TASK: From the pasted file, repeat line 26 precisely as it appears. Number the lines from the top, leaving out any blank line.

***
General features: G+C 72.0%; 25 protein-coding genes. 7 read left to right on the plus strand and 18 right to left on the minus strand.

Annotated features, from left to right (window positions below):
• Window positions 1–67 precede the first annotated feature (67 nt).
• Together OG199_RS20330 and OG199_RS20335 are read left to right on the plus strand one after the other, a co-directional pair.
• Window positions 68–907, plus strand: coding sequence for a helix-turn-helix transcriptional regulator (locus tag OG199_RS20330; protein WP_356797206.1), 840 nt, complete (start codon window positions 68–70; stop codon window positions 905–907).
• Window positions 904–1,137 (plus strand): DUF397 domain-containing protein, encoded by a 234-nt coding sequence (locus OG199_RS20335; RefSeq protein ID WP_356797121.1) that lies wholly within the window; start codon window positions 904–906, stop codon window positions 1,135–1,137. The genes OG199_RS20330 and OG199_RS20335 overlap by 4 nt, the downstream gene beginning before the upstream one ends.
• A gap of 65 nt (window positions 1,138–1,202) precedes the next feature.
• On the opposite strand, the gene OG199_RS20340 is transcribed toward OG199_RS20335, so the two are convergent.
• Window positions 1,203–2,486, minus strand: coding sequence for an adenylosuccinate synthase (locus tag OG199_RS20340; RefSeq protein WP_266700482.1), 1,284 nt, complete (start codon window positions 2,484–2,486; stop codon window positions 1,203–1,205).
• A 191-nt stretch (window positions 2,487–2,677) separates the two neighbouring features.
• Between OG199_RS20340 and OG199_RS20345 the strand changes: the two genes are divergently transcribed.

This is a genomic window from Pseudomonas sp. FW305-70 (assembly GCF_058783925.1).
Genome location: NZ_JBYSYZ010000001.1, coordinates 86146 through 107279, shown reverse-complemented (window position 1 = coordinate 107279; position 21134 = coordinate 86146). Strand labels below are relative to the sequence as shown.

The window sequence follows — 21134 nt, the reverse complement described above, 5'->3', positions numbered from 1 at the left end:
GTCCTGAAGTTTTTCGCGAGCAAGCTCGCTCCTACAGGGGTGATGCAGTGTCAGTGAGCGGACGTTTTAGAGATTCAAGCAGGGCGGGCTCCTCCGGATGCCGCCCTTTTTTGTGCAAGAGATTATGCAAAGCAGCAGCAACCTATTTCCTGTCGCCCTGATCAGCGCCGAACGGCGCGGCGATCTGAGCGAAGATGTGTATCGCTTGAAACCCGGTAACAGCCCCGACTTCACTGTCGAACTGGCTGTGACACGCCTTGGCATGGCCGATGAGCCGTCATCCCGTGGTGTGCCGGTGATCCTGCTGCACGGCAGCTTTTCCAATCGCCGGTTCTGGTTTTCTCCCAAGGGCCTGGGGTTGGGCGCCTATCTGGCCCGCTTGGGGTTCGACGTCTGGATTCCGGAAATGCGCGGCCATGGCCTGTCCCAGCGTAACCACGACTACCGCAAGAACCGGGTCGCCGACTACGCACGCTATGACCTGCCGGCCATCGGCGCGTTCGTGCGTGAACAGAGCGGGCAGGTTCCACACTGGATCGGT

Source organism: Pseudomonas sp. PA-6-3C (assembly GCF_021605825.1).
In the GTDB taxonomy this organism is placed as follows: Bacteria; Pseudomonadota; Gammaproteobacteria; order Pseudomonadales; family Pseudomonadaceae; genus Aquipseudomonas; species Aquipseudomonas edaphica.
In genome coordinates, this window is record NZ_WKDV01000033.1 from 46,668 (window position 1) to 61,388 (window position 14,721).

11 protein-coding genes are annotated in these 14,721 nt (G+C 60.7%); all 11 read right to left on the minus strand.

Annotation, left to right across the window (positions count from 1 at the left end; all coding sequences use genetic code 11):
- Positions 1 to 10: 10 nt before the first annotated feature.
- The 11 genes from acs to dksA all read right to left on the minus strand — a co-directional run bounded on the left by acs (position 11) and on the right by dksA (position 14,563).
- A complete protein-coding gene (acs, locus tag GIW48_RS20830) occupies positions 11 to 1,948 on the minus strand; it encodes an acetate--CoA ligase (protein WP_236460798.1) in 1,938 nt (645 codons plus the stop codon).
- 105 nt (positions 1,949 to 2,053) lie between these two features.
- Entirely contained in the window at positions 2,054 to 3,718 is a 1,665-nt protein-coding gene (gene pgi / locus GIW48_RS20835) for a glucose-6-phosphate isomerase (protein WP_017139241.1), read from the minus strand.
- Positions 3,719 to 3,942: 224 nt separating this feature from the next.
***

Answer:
- Positions 3,719 to 3,942: 224 nt separating this feature from the next.